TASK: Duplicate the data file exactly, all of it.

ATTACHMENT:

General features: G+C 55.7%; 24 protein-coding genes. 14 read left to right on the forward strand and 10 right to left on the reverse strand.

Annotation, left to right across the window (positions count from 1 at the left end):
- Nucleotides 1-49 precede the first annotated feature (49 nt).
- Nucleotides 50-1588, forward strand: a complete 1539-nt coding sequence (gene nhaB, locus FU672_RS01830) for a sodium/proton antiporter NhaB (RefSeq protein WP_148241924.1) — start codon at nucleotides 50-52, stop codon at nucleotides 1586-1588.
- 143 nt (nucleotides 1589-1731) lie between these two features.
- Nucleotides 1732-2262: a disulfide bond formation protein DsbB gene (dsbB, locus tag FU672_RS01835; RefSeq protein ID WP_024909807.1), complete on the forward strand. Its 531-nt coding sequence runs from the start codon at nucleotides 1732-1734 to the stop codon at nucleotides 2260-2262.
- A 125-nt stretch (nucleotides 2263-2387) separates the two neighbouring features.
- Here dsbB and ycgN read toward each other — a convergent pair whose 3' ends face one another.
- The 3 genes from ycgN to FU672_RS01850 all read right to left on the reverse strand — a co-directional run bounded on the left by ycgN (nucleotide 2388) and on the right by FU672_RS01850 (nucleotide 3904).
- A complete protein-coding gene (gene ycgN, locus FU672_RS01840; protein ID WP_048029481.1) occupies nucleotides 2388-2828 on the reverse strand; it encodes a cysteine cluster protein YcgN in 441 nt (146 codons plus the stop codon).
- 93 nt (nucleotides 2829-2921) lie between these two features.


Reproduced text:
General features: G+C 55.7%; 24 protein-coding genes. 14 read left to right on the forward strand and 10 right to left on the reverse strand.

Annotation, left to right across the window (positions count from 1 at the left end):
- Nucleotides 1-49 precede the first annotated feature (49 nt).
- Nucleotides 50-1588, forward strand: a complete 1539-nt coding sequence (gene nhaB, locus FU672_RS01830) for a sodium/proton antiporter NhaB (RefSeq protein WP_148241924.1) — start codon at nucleotides 50-52, stop codon at nucleotides 1586-1588.
- 143 nt (nucleotides 1589-1731) lie between these two features.
- Nucleotides 1732-2262: a disulfide bond formation protein DsbB gene (dsbB, locus tag FU672_RS01835; RefSeq protein ID WP_024909807.1), complete on the forward strand. Its 531-nt coding sequence runs from the start codon at nucleotides 1732-1734 to the stop codon at nucleotides 2260-2262.
- A 125-nt stretch (nucleotides 2263-2387) separates the two neighbouring features.
- Here dsbB and ycgN read toward each other — a convergent pair whose 3' ends face one another.
- The 3 genes from ycgN to FU672_RS01850 all read right to left on the reverse strand — a co-directional run bounded on the left by ycgN (nucleotide 2388) and on the right by FU672_RS01850 (nucleotide 3904).
- A complete protein-coding gene (gene ycgN, locus FU672_RS01840; protein ID WP_048029481.1) occupies nucleotides 2388-2828 on the reverse strand; it encodes a cysteine cluster protein YcgN in 441 nt (146 codons plus the stop codon).
- 93 nt (nucleotides 2829-2921) lie between these two features.